How to reheat undercooked prime rib??
Need your help please. Chickened out on making prime rib for guests for Christmas, but made a small 6.6lb 3 rib for the family last night. Good thing I didn't do it for company because it was undercooked.
Read several of the threads on this website regarding best method and oven temp. Went with 500* for 20 min and then lowered to 250*.
Checking internal temp every half hour with an instant read thermometer until the roast registered 115*. It seemed to get to that temp quicker than I though and left it a little longer and internal temp quickly got to 130*. Oops I feared I over cooked it, but it looked perfect on the outside and I let it rest 40 mins.
When I cut in there was no grey band, but it was more rare than what we think of as med rare which is what i thought this internal temp would end up producing. I think I achieved the same level of doneness throughout, but didn't want to risk over cooking by heating it up again since I didn't know what temp to choose and we were only having a few slices. I took them from the ends and it was tasty, but we have more left than we ate and we would like the substantial remainder more pink than red .
How would you suggest reheating the left overs to shoot for consistent doneness thru out the roast? Don't want overdone ends and rare interior or tough meat. Should I season the ends again and roast the whole thing? Cover it? Cut off slices? What temp? Would appreciate any feedback. Thank you!
Hi Everyone. Thanks for the suggestions.
We had so much leftover we tried a few. I'm not much for au jus so didn't try that this time. Instead I cut individual portions, warmed to room temp and then cooked in the oven wrapped in foil or heated in a skillet stovetop and both worked very well. Think I preferred the latter since it was quicker and I felt I could season and control the doneness a little better, get a quick sear on the outside and still keep it pink within. Mr Island had his pan seared blackened with Cajun seasoning and bearnaise as recommended from another thread and he loved it.
Escondido we also had enough to slice thin to try a cheesesteak and you're right; spectacular! Next time I wont think twice about having more than I need and will also try atochabsh's suggestion for freezing if necessary. I'm kind of a bit sad it's all gone. :>(
You can make up some au jus. Put the au jus in a skillet and dip individual slices of the rib roast into the simmering pot to desired doneness. This will work for guests who desire well done while leaving the rest of the roast traditionally medium rare as well as for fixing an undercooked roast. This method leaves the roast moist and tender.
What I do (every time I cook a prime rib) is cook it fairly rare and on the serving day we eat the end pieces. This leaves the middle a bit rarer then preferance. BUT, I cut serving slices and vacuum pack them individually. Then freeze. When I want to re-serve, I defrost in the fridge and microwave on about #4 power. I do it in about 40 second increments and check for doneness, then flip over and keep heating if needed. Just don't microwave at high power and save some of the juices. I have tried the sou vide method and though gentle, still overcooks it for us.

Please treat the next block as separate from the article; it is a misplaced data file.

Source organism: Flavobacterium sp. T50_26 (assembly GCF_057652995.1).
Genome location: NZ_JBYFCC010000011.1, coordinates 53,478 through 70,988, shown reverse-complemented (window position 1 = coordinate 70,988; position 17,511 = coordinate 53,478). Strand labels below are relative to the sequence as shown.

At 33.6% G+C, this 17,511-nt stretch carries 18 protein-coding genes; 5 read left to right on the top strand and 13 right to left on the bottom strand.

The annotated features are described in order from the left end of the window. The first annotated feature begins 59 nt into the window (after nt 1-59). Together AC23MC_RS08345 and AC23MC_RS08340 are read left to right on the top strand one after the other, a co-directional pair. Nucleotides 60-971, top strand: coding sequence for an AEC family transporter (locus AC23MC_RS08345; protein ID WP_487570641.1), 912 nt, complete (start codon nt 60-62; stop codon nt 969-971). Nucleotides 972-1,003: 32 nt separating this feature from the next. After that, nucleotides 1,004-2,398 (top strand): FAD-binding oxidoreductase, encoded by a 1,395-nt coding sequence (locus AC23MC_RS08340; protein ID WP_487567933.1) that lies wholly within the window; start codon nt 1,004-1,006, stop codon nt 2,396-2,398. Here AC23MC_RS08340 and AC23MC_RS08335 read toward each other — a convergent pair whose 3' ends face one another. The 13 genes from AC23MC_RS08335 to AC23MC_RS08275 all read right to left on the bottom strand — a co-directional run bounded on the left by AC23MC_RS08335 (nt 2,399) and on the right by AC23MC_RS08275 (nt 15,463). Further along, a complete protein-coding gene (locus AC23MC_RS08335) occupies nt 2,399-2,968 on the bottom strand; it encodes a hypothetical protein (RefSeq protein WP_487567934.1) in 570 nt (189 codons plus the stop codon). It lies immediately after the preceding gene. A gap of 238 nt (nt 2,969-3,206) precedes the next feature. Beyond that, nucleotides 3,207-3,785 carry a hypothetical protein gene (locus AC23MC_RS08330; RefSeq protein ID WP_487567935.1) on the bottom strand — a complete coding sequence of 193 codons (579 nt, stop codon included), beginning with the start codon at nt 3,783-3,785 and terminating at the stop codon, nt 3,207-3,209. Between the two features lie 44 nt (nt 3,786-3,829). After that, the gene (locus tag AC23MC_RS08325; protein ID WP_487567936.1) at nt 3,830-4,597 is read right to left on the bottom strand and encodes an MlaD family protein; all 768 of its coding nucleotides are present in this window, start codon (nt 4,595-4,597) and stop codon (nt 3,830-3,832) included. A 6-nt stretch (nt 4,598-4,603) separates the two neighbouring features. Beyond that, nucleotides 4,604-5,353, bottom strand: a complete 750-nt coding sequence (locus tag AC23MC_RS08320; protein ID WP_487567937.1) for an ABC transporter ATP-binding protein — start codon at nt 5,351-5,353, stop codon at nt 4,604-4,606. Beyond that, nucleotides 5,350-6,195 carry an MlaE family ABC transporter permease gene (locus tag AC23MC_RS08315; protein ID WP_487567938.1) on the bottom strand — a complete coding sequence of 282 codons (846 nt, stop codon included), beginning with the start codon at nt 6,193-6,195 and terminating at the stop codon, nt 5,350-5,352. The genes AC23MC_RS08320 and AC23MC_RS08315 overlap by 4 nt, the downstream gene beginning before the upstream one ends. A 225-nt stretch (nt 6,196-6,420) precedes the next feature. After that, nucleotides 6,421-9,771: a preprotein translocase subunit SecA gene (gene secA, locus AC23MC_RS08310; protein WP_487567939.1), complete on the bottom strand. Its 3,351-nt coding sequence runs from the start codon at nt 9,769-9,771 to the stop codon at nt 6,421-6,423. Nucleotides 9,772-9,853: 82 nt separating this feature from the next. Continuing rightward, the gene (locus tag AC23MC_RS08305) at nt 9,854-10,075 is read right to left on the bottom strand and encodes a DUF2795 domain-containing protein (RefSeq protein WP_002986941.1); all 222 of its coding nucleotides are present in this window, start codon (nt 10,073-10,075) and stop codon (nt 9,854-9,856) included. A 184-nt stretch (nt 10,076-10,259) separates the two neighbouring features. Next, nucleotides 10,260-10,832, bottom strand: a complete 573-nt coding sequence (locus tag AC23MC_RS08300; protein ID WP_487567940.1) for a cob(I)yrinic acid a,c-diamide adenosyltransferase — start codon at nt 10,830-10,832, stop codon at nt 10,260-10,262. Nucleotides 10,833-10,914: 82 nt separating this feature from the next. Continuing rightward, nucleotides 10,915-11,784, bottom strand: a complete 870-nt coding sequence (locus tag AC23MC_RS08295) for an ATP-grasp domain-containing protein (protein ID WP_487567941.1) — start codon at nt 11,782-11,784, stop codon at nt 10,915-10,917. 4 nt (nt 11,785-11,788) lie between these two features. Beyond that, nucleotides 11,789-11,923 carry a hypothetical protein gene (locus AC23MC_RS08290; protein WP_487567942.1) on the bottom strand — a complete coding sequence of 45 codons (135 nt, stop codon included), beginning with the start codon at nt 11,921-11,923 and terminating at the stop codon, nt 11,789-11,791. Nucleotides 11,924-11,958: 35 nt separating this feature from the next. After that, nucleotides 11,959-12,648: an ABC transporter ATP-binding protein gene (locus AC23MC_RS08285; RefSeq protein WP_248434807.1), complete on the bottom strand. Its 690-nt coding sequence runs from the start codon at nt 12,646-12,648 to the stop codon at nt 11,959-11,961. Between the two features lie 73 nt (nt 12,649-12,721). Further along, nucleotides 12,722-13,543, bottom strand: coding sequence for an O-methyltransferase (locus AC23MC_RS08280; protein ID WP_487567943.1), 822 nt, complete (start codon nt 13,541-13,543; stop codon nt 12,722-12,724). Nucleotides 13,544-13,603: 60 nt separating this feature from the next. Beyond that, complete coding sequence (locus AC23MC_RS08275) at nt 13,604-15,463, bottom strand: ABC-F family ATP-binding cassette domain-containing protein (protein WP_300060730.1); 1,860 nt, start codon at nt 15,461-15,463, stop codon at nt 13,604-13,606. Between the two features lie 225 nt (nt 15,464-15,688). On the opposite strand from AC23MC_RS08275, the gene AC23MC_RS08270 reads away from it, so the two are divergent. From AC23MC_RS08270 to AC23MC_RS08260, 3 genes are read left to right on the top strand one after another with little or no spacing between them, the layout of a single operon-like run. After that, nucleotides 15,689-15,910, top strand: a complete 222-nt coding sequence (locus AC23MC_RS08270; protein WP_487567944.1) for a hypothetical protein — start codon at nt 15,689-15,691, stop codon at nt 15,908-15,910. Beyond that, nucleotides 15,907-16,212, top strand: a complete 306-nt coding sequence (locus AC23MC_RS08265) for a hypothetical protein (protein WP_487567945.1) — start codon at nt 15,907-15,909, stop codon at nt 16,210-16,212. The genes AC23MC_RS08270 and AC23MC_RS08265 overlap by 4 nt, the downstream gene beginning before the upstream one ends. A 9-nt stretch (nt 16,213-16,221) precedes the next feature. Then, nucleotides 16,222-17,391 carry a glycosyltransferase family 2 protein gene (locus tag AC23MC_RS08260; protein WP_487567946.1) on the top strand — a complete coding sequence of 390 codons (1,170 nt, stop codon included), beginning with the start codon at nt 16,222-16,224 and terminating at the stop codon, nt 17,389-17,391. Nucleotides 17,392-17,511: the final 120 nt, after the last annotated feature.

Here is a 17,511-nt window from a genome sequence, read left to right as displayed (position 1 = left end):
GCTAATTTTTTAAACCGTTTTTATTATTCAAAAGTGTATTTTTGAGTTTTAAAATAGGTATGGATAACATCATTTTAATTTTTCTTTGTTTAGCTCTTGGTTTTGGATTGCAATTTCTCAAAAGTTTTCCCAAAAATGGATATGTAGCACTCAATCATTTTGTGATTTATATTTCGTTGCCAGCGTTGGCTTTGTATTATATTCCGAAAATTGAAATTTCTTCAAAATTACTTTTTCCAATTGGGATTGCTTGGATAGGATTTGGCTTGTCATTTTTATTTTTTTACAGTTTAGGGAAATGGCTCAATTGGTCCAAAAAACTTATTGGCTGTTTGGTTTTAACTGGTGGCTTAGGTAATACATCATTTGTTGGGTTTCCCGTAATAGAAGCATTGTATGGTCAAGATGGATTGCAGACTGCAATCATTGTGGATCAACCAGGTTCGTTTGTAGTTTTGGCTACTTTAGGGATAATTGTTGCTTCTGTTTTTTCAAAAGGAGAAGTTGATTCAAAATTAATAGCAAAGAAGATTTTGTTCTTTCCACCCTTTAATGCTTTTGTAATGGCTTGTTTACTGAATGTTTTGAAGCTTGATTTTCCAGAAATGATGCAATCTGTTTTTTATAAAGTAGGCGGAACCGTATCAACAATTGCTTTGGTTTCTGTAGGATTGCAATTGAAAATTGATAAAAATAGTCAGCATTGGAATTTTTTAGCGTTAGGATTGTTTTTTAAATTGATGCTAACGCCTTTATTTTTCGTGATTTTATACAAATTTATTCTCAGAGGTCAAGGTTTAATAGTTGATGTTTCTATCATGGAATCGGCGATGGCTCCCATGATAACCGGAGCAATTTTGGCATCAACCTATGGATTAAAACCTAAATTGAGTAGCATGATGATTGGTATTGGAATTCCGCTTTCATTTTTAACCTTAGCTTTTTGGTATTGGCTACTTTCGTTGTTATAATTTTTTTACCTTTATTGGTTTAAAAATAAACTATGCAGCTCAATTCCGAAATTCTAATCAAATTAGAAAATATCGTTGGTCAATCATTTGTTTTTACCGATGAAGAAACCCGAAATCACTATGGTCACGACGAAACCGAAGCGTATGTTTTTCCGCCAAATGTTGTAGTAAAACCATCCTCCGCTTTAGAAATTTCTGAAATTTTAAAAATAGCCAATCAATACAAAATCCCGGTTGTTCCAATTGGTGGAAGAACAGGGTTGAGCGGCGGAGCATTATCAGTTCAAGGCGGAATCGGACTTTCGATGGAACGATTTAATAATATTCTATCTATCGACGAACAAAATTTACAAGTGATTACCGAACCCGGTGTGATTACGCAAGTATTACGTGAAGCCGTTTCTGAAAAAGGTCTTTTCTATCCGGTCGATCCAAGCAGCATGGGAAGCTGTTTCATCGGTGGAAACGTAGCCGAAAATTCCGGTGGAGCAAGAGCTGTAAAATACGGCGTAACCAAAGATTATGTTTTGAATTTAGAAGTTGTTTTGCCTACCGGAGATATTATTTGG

I would suggest you reheat in individual portions, sans bones. What I do is take the meat out of the refrigerator an hour before I expect to place it in the oven. I pre-heat the oven to 300 degrees for 15 minutes......then I place the (1/2, 3/4 or 1.0 inch) slice into the oven in a simple fry pan or cookie sheet, close the oven door and drop to 225*. You can expect a thinner piece of meat to reheat in as little as 15 minutes, and a thicker piece will take upwards of 30 minutes. When you do a finger poke test into the meat from the fridge, it will be firm will little resistance.....the warmer it gets, the softer it becomes. In the oven, the meat is ready when it gets soft, but with no resistance. My visual test is to see if there a a little rise of blood to the surface or if the fat pockets have turned from opaque to translucent.
With a low temperature, you can raise the meat temperature gradually. Since you would like to make the meat cooked through a bit more, you could even raise the oven temp to 250-275* if time is a factor.
There's another tip to warm the meat with a Zip-Lock Bag, immersed in 140* water....with the addition of spurts of boiling water for up 30 minutes. That method does not work for me, too much effort for leftovers,.......but it might be worth considering if the approach intrigues you scientifically.
Sou vide, a worthy suggestion IMO, isn't possible in every home kitchen; besides, it takes too long.
Because all baked goods bake from the outside in, trying to reheat it to improve its level of doneness is kinda tricky. In an open oven environment, the outside will tend to dry out before the interior begins to cook.
A couple of things you might try include:
Creating a braise using the au jus from the original process (or other liquid) and cook it at about 275 degrees, covered, until it's as done a you like.
Wrap it and some of the juices tightly in heavy duty aluminum foil and slowly reheat it in the 250 degree range, then increase the heat for about 20 - 30 minutes in the final phase. Be sure to leave it wrapped to rest before serving. Aluminum foil seam should be up and the ends sealed with the final end flap point upwards to prevent leakage of the juices.
We have a very rare piece left from our roast. We're going to slice it, heat quickly and make into spectacular cheese steak sandwiches. If I had a bigger piece, I think I would fry it until the outside got nice and brown and the inside temp was up a little. Of course, I;m sure someone will suggest sou vide (sp?) which would bring it back up to the final temp you want to have it closer to medium.